I wish He was like that, but He’s not. Somehow in the whole plan of things (which again, I cannot explain) sin, big or little, that turning away from God, has to be punished. When people say, "my will be done," God says OK, for all eternity you don’t have to have anything to do with me. But once you decide that, (and the Bible tells us that humanity as a whole decided that is the direction they wanted to take a long time ago) there is no going back, there is no way on our own we can get back to God. The consequences are pretty grim: a life never truly fulfilling though it may be filled with lots of stuff here on earth. And then you die. The Bible describes life after death without God as a place of never ending regret and suffering. It’s not a party with the other guys who raised hell together in life. In the real hell you are completely alone with regrets that can never be resolved.

That’s what makes the gospel GOOD NEWS

Here is where the good news starts. In this situation, where we can’t do anything to save ourselves, where the future looks really grim without God, it says that God loves us and didn’t abandon humanity when we turned our backs on Him.

Immediately after Adam and Eve sinned in the Garden of Eden and went their own way from God, God first stated their punishment, and then immediately said that he would one day provide a savior to bear that punishment.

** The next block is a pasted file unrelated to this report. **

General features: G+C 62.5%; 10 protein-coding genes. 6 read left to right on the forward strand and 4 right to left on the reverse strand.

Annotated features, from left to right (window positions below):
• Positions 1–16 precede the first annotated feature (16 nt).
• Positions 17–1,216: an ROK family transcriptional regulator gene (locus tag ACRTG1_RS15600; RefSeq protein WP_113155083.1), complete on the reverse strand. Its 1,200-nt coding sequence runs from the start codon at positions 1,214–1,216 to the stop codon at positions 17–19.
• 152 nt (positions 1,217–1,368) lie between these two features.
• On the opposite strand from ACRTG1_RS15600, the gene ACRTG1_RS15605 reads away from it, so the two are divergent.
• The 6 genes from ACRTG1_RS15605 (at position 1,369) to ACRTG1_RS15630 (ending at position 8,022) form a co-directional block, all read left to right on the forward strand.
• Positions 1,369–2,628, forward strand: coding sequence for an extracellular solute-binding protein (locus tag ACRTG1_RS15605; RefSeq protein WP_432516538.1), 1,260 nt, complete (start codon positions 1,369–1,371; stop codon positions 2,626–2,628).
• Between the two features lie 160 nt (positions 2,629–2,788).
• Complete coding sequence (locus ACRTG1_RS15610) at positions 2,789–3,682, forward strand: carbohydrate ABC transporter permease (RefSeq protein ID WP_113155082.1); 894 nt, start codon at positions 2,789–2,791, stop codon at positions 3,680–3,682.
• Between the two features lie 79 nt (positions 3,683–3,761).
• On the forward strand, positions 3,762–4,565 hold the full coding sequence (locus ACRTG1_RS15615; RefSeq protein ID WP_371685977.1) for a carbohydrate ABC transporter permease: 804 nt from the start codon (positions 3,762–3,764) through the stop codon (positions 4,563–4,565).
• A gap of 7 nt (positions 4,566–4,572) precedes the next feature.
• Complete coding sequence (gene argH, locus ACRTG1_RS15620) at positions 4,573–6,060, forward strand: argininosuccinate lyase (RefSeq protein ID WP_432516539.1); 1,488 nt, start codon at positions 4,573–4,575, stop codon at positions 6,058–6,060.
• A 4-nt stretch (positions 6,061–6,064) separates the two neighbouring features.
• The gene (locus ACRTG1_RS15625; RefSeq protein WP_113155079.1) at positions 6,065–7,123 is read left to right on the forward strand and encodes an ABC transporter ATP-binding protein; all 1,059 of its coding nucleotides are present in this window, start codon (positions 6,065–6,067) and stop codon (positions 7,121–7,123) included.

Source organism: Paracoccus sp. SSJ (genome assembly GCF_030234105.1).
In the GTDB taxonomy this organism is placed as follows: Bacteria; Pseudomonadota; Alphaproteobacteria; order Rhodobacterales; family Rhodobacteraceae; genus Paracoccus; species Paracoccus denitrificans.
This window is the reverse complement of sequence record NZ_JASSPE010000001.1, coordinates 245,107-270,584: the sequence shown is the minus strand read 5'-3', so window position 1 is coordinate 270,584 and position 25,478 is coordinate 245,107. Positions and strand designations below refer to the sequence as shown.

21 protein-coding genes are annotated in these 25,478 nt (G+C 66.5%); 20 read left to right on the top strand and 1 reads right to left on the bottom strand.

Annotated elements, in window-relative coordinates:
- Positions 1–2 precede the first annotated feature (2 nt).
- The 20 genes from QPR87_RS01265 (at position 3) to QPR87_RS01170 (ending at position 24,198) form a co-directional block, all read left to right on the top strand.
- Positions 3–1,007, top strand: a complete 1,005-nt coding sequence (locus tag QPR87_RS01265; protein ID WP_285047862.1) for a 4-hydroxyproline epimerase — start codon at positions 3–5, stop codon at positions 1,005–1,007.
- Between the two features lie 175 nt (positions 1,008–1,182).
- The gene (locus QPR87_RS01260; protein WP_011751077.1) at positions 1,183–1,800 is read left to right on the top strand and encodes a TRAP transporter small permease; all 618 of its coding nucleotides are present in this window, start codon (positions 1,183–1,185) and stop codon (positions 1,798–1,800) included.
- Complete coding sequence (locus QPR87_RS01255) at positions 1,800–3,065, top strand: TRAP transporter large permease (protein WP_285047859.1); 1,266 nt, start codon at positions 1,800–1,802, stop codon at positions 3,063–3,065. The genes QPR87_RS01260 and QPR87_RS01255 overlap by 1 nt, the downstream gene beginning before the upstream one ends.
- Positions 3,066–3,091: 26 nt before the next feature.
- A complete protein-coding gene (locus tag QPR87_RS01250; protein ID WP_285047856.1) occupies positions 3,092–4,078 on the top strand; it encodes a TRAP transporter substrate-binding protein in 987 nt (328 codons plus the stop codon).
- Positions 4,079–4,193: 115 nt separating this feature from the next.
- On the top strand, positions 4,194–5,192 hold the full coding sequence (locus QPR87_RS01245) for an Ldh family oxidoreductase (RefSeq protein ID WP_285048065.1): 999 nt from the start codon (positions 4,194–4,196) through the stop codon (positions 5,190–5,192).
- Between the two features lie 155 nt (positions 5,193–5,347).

It sometimes seems (from a human perspective) that God takes an awfully long time to work things out and the good news of the gospel is one of those things. The story of that outworking is the story of the Christian Bible—the Old Testament looking forward to the day that Jesus would come, the New Testament telling the story of his life, death, resurrection and the start of the Christian church.

Because of the death of Jesus on the cross, because the Bible tells us that at that time all of the sin of humanity past, present and future was poured out on Jesus and he took the penalty of all that sin on himself, in a way also very hard to understand, we can be forgiven. That is the heart of the good news of the Gospel.

This good news is a gift

It’s rather amazing to consider all God did in history to prepare the world for his Son, all Jesus did in his life on earth and all he suffered dying on the cross, for us. The Bible says that Jesus, who personally never sinned, was willing to take on the horror of all the sins of humanity, past, present and future and to endure them for us. Think for just a moment about a horrible sin, something that makes you sick to even consider. Imagine what it would be like if you forced to bear the guilt and penalty of that sin.

How unfair! You’d respond and that’s true. No one deserves to pay for the sins of someone else. But multiply the horror of that countless times over. That is what Jesus did. He took our place on the cross and bore the plenty for our sin. It wasn’t fair, but He did it because He loves us.

The next move is up to us

It’s even more amazing that God doesn’t force anything on us, he always gives us free will, freedom to choose or reject this good news. It is our choice.